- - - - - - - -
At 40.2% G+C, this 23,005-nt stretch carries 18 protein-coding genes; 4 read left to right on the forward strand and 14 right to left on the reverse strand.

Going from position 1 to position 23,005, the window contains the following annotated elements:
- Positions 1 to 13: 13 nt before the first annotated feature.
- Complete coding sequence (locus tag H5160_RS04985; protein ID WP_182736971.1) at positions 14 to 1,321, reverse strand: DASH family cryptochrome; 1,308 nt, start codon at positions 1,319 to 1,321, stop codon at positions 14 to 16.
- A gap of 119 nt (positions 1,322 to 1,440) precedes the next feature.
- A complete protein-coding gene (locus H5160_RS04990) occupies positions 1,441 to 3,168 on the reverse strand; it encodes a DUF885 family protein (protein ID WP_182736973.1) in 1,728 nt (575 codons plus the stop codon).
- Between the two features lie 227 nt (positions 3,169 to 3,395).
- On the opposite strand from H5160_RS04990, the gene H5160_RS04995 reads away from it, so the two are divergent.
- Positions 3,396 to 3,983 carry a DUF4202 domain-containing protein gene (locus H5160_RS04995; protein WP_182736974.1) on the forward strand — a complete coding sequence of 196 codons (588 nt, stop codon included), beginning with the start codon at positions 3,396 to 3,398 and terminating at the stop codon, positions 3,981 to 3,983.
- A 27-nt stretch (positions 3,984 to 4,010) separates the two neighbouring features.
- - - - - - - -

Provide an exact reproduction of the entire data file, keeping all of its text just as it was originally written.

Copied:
At 40.2% G+C, this 23,005-nt stretch carries 18 protein-coding genes; 4 read left to right on the forward strand and 14 right to left on the reverse strand.

Going from position 1 to position 23,005, the window contains the following annotated elements:
- Positions 1 to 13: 13 nt before the first annotated feature.
- Complete coding sequence (locus tag H5160_RS04985; protein ID WP_182736971.1) at positions 14 to 1,321, reverse strand: DASH family cryptochrome; 1,308 nt, start codon at positions 1,319 to 1,321, stop codon at positions 14 to 16.
- A gap of 119 nt (positions 1,322 to 1,440) precedes the next feature.
- A complete protein-coding gene (locus H5160_RS04990) occupies positions 1,441 to 3,168 on the reverse strand; it encodes a DUF885 family protein (protein ID WP_182736973.1) in 1,728 nt (575 codons plus the stop codon).
- Between the two features lie 227 nt (positions 3,169 to 3,395).
- On the opposite strand from H5160_RS04990, the gene H5160_RS04995 reads away from it, so the two are divergent.
- Positions 3,396 to 3,983 carry a DUF4202 domain-containing protein gene (locus H5160_RS04995; protein WP_182736974.1) on the forward strand — a complete coding sequence of 196 codons (588 nt, stop codon included), beginning with the start codon at positions 3,396 to 3,398 and terminating at the stop codon, positions 3,981 to 3,983.
- A 27-nt stretch (positions 3,984 to 4,010) separates the two neighbouring features.